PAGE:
Coronavirus Outbreak to Hurt Japan’s Economy, LDP’s Kishida Says
(Bloomberg) -- The deadly coronavirus outbreak will affect Japan’s economy by hurting tourism to the nation, said Fumio Kishida, the ruling Liberal Democratic Party’s policy chief.
“There will definitely be an impact on the economy,” Kishida told national broadcaster NHK on Sunday. The outbreak “has already been prompting cancellations one after another, affecting the tourism industry.”
The virus is posing a challenge to Prime Minister Shinzo Abe’s target of increasing the number of foreign visitors to 40 million this year, when Tokyo hosts the Olympic games. Chinese tourists accounted for 40% of spending by foreign tourists in Japan last year, according to Yuki Masujima of Bloomberg Economics.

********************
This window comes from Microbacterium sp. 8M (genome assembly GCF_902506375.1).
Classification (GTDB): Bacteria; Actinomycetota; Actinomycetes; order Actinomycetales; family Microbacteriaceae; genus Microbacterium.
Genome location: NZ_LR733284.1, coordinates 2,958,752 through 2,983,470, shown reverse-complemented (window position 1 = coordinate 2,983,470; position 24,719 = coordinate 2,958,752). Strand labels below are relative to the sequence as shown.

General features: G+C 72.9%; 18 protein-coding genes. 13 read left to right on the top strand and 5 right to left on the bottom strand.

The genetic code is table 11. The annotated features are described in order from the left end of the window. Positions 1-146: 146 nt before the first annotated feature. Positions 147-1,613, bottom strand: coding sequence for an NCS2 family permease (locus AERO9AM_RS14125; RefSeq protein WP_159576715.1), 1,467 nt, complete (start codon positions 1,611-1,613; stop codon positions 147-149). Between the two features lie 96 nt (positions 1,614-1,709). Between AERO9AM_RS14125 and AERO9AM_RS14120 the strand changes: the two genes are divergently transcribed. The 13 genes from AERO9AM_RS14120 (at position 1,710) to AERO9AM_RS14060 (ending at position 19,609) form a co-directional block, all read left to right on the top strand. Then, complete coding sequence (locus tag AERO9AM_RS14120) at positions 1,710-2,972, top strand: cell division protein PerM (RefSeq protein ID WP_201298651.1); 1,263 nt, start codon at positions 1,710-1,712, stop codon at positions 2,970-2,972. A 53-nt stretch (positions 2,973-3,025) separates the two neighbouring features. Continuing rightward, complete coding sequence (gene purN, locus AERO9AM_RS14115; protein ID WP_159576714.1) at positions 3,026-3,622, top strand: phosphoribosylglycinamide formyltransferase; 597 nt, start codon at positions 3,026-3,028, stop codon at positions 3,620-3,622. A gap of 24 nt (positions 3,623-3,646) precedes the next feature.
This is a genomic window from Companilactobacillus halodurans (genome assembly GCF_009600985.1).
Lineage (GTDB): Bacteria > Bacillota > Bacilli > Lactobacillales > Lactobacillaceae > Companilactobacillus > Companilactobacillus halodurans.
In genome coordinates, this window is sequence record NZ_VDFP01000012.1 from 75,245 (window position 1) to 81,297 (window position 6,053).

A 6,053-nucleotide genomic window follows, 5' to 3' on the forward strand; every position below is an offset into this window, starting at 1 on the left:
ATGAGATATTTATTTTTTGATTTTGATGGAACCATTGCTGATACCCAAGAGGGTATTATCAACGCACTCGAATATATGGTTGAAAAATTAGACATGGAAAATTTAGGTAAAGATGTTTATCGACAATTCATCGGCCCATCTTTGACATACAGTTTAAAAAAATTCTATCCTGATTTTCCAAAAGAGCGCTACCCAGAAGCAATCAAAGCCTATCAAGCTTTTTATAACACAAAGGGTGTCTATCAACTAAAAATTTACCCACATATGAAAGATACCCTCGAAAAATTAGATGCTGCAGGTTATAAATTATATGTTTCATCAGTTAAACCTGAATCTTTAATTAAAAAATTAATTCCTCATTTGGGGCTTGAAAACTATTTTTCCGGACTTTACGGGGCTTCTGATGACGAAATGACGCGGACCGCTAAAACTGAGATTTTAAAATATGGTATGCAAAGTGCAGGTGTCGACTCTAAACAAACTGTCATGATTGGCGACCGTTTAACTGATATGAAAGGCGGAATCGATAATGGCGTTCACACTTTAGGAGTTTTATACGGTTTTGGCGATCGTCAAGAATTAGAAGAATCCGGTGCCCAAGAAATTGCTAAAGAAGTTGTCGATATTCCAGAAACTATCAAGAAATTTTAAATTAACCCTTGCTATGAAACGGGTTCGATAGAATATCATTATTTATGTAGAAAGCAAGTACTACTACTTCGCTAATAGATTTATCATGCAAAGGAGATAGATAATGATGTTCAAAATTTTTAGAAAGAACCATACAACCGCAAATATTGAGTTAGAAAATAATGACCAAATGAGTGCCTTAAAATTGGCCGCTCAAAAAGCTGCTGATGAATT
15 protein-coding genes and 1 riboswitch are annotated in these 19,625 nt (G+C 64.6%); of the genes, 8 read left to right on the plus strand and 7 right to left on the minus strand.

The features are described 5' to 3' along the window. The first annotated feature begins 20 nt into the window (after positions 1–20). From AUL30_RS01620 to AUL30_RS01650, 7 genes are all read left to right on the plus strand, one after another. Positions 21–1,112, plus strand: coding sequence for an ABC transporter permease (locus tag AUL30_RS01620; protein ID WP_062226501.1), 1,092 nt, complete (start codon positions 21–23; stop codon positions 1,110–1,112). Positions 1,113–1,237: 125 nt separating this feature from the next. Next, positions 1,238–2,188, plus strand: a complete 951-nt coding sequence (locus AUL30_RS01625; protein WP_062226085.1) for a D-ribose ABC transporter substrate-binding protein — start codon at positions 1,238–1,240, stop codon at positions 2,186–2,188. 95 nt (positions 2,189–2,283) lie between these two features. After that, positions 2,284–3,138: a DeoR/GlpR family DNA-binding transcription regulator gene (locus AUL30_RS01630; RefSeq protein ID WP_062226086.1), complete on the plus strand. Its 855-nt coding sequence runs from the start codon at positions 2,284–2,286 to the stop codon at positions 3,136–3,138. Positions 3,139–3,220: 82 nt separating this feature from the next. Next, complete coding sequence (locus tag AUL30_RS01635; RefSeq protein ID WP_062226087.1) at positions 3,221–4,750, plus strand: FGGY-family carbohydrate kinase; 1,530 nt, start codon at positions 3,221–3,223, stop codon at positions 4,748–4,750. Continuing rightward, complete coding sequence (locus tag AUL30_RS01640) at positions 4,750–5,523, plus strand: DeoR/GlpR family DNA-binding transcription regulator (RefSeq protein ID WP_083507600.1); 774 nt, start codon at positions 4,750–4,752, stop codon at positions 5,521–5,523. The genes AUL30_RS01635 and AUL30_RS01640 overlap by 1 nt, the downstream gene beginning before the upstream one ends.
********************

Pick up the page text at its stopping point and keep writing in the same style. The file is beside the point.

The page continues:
Abe said Friday that Japan will bar entry to people with symptoms of coronavirus effective Feb. 1. China banned all outgoing overseas group tours starting Jan. 27.
In addition to the virus outbreak, there are downside risks to Japan’s economy, including the U.K.’s departure from the European Union and tensions in the Middle East, Kishida said. That makes it important to implement the stimulus package compiled late last year, he added.
In December, Abe announced a stimulus package totaling around 26 trillion yen ($240 billion) to support growth in an economy contending with an export slump, natural disasters and the fallout from a recent sales tax increase.
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